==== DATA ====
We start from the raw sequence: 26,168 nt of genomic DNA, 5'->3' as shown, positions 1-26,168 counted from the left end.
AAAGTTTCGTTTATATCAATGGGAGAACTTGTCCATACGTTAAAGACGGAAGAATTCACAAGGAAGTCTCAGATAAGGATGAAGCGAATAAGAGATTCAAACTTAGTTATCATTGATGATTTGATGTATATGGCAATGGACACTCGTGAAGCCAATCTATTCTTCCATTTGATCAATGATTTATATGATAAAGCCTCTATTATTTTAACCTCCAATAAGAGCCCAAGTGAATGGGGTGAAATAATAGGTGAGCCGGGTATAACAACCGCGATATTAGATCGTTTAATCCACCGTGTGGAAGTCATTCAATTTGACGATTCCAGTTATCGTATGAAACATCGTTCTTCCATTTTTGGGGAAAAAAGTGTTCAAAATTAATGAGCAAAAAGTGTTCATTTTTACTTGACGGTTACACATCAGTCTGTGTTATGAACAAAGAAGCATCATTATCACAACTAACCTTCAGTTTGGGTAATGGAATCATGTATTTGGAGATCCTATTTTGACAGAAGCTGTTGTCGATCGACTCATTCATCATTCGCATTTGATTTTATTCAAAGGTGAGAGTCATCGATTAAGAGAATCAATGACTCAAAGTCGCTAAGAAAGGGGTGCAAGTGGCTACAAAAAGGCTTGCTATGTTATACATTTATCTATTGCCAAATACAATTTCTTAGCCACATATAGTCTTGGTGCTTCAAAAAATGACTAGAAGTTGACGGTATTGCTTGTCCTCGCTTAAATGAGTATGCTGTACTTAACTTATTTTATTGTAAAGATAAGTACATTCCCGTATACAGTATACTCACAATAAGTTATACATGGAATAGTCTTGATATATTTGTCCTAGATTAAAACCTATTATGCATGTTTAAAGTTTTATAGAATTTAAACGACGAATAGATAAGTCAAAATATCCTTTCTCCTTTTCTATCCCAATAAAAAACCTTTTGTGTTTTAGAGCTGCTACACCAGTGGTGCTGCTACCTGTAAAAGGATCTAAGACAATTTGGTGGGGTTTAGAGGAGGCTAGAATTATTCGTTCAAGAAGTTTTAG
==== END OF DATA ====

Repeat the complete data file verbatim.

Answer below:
We start from the raw sequence: 26,168 nt of genomic DNA, 5'->3' as shown, positions 1-26,168 counted from the left end.
AAAGTTTCGTTTATATCAATGGGAGAACTTGTCCATACGTTAAAGACGGAAGAATTCACAAGGAAGTCTCAGATAAGGATGAAGCGAATAAGAGATTCAAACTTAGTTATCATTGATGATTTGATGTATATGGCAATGGACACTCGTGAAGCCAATCTATTCTTCCATTTGATCAATGATTTATATGATAAAGCCTCTATTATTTTAACCTCCAATAAGAGCCCAAGTGAATGGGGTGAAATAATAGGTGAGCCGGGTATAACAACCGCGATATTAGATCGTTTAATCCACCGTGTGGAAGTCATTCAATTTGACGATTCCAGTTATCGTATGAAACATCGTTCTTCCATTTTTGGGGAAAAAAGTGTTCAAAATTAATGAGCAAAAAGTGTTCATTTTTACTTGACGGTTACACATCAGTCTGTGTTATGAACAAAGAAGCATCATTATCACAACTAACCTTCAGTTTGGGTAATGGAATCATGTATTTGGAGATCCTATTTTGACAGAAGCTGTTGTCGATCGACTCATTCATCATTCGCATTTGATTTTATTCAAAGGTGAGAGTCATCGATTAAGAGAATCAATGACTCAAAGTCGCTAAGAAAGGGGTGCAAGTGGCTACAAAAAGGCTTGCTATGTTATACATTTATCTATTGCCAAATACAATTTCTTAGCCACATATAGTCTTGGTGCTTCAAAAAATGACTAGAAGTTGACGGTATTGCTTGTCCTCGCTTAAATGAGTATGCTGTACTTAACTTATTTTATTGTAAAGATAAGTACATTCCCGTATACAGTATACTCACAATAAGTTATACATGGAATAGTCTTGATATATTTGTCCTAGATTAAAACCTATTATGCATGTTTAAAGTTTTATAGAATTTAAACGACGAATAGATAAGTCAAAATATCCTTTCTCCTTTTCTATCCCAATAAAAAACCTTTTGTGTTTTAGAGCTGCTACACCAGTGGTGCTGCTACCTGTAAAAGGATCTAAGACAATTTGGTGGGGTTTAGAGGAGGCTAGAATTATTCGTTCAAGAAGTTTTAG